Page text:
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WHO Director-General's Opening Remarks At The Biennial African Union Regional Meeting Of Ministers Of Finance And Health

 GENEVA, 17 November 2020 / PRN Africa / -- Excellencies, Ministers, esteemed colleagues and friends,

Good morning to all of you and thank you for the opportunity of sharing a few reflections today.

The COVID-19 pandemic has exacted a heavy toll on lives, livelihoods, societies and economies.


As you know, at the beginning of the pandemic, we were all deeply concerned about the potential impact of the virus on African countries.

But so far, most African countries have succeeded in preventing or containing widespread community transmission, and I wish to take this opportunity to congratulate the African Union for its commendable leadership in the response to COVID-19.

Nevertheless, 1.4 million cases of COVID-19 and more than 31 thousand deaths have been reported to WHO from the African region.

All countries must remain vigilant and there can be no place for complacency. The virus is still circulating and most people remain susceptible.

Even though the worst health effects have so far been avoided in Africa, the social and economic consequences have been severe.

Livelihoods have been lost, and the pandemic threatens to undo the gains we have made in recent years.


According to the World Bank, sub-Saharan Africa is now in its first recession for 25 years, and in June the International Monetary Fund predicted that the sub-Saharan economy will contract by 3.2% this year.

Rising health spending and falling tax revenues suggest that many countries may be heading towards a new debt crisis that could impede the capacity of governments to spend on health even as economies recover.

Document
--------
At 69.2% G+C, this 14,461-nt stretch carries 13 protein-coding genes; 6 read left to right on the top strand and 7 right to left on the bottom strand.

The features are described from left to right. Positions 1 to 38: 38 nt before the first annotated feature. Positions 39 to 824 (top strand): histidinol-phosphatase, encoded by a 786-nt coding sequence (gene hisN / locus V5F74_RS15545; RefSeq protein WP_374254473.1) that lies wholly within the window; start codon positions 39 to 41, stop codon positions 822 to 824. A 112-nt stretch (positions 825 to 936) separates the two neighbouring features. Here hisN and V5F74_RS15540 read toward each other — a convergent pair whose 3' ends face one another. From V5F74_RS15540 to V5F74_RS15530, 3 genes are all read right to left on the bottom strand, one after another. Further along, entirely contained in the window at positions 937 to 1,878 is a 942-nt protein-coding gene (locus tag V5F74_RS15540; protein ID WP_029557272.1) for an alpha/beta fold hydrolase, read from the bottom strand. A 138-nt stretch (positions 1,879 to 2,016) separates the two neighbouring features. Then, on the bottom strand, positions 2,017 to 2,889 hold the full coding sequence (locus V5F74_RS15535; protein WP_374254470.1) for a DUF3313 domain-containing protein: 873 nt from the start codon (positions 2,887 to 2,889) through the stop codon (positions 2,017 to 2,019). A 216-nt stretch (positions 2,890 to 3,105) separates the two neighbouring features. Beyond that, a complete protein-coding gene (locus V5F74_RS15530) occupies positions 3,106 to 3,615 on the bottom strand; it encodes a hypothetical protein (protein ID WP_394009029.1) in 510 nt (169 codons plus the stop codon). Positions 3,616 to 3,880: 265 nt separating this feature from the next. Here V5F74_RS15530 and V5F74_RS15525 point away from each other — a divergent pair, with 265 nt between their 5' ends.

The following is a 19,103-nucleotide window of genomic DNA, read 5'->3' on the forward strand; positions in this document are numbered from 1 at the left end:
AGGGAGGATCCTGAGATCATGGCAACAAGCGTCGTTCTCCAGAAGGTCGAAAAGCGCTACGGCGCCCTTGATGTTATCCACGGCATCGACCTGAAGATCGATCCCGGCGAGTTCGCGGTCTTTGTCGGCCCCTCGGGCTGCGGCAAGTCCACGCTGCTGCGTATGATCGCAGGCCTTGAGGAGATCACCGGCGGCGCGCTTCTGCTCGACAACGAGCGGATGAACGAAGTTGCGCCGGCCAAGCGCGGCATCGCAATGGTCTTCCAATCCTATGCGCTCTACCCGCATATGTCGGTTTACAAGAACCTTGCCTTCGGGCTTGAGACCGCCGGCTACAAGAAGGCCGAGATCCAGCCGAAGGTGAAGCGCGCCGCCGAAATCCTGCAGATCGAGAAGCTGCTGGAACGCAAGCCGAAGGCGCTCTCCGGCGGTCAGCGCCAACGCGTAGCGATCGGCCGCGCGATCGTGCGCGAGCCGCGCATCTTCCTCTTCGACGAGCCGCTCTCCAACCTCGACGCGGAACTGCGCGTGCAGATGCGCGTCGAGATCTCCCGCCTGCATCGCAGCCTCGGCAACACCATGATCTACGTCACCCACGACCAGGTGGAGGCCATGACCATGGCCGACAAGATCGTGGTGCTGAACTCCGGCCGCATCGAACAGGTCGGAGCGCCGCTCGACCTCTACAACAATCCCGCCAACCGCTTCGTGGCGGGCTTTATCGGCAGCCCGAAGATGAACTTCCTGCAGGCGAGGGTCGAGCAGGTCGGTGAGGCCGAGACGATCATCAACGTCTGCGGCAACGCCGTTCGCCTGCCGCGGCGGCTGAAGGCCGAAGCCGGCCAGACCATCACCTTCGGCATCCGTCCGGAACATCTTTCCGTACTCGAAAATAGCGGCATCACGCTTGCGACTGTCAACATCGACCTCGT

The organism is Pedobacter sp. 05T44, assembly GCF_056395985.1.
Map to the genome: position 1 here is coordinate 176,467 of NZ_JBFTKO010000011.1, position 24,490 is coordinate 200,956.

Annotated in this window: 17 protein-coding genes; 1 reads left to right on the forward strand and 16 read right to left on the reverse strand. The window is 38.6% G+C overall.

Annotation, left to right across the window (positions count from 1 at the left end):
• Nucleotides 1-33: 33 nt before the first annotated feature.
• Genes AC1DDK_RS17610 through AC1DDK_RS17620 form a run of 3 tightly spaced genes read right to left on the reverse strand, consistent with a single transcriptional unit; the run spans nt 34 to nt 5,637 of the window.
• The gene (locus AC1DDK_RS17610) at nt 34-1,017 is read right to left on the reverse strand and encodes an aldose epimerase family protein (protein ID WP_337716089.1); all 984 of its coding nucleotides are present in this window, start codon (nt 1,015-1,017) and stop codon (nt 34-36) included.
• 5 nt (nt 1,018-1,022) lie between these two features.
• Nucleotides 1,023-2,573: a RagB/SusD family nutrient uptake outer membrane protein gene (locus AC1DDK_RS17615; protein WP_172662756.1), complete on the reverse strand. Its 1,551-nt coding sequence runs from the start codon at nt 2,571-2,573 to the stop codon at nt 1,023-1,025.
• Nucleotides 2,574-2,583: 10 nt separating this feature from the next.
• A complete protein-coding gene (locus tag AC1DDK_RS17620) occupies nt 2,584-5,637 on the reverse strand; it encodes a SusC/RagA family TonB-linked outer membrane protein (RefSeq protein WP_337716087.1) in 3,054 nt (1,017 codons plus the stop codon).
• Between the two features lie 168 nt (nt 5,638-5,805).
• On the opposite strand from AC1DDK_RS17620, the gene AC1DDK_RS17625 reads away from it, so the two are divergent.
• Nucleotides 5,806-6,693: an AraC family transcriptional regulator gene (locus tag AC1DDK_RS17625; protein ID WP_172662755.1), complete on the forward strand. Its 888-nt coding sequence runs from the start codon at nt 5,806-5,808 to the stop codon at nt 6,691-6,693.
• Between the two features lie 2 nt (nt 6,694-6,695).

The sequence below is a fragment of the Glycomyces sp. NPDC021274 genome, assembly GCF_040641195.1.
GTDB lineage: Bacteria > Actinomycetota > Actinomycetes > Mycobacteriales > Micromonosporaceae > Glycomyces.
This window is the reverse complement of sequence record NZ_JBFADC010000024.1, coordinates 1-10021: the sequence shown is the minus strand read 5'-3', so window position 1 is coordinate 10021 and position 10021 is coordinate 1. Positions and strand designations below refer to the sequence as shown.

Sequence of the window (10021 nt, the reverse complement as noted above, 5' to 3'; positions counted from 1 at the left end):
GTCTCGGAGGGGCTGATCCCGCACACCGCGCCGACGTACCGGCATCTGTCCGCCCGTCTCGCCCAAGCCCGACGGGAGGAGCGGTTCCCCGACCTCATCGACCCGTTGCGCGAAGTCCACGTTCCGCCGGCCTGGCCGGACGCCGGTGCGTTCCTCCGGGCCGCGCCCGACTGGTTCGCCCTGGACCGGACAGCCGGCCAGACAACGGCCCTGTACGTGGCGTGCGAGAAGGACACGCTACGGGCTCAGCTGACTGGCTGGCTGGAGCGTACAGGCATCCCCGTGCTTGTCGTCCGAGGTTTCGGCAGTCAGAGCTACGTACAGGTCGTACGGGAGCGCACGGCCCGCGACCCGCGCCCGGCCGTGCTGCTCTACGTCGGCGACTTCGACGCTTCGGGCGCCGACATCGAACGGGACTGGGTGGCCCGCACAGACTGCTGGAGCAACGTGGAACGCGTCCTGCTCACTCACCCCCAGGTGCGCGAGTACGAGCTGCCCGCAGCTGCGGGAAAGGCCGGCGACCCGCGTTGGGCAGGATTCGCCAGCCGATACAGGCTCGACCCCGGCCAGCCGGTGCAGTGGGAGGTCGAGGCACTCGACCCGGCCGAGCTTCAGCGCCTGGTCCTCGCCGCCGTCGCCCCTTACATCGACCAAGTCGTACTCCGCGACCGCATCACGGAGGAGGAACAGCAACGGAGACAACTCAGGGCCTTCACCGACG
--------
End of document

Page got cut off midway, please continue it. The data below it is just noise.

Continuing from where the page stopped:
I join the call to the international community and international financial institutions to consider measures such as debt relief or restructuring to enable poorer countries to ease the adjustment of their public finances so that health and other social spending can be sustained.

And in this context I wish to commend the work of the African Union Special Envoys for COVID-19; I met with them last month to discuss collaboration and we agreed that our meetings shall be organised on a regular basis, moving forward. And I thank Donald Kaberuka for inviting me, and for his leadership.


But fiscal measures alone will not be enough. The world will recover faster and the crisis will be shortened through investing in critical global public health measures.

Since the beginning of the pandemic, WHO has been providing the world with the evidence-based tools it needs to prevent, detect and respond to COVID-19.

At the same time, we knew that new tools would be needed to bring the pandemic under control.

That's why WHO proposed the Access to COVID-19 Tools Accelerator, to develop vaccines, diagnostics and therapeutics fast, and allocate them fairly.


Together with our partners in the COVAX facility, we're also working to ensure that once a vaccine is approved, it's available equitably to all countries.

In some public debate, how countries respond to the pandemic has been framed as a choice between health and the economy. But that's a false choice. We do not have to choose between lives and livelihoods.

Far from being a choice between health and the economy, the pandemic has shown us that they are integrated and inter-dependent.

We need a new narrative that sees health not as a cost, but an investment that is the foundation of productive, resilient and stable economies.

To move forward, WHO is establishing a new Council on the Economics of Health for All, to focus on the links between health and sustainable, inclusive and innovation-led economic growth.


The council will comprise leading economists and health experts, and will be chaired by Professor Mariana Mazzucato, Professor of the Economics of Innovation and Public Value at the University of London, and the Founding Director of the university's Institute for Innovation and Public Purpose.

The pandemic also underlines why the Addis Ababa Call to Action signed by African Union countries last year is so important.

WHO remains firmly committed to working with the African Union, building on the Memorandum of Understanding we signed exactly one year ago, to implement the Addis Ababa Call to Action, to strengthen collaboration with the Africa CDC, and to establish the African Medicines Agency.

The COVID-19 pandemic is a crisis unlike anything any of us have experienced in our lifetimes.

But it must also be a turning point for all of us; a catalyst for building the healthier, safer, fairer and more sustainable Africa we all want.

Thank you so much.



SOURCE World Health Organization (WHO)

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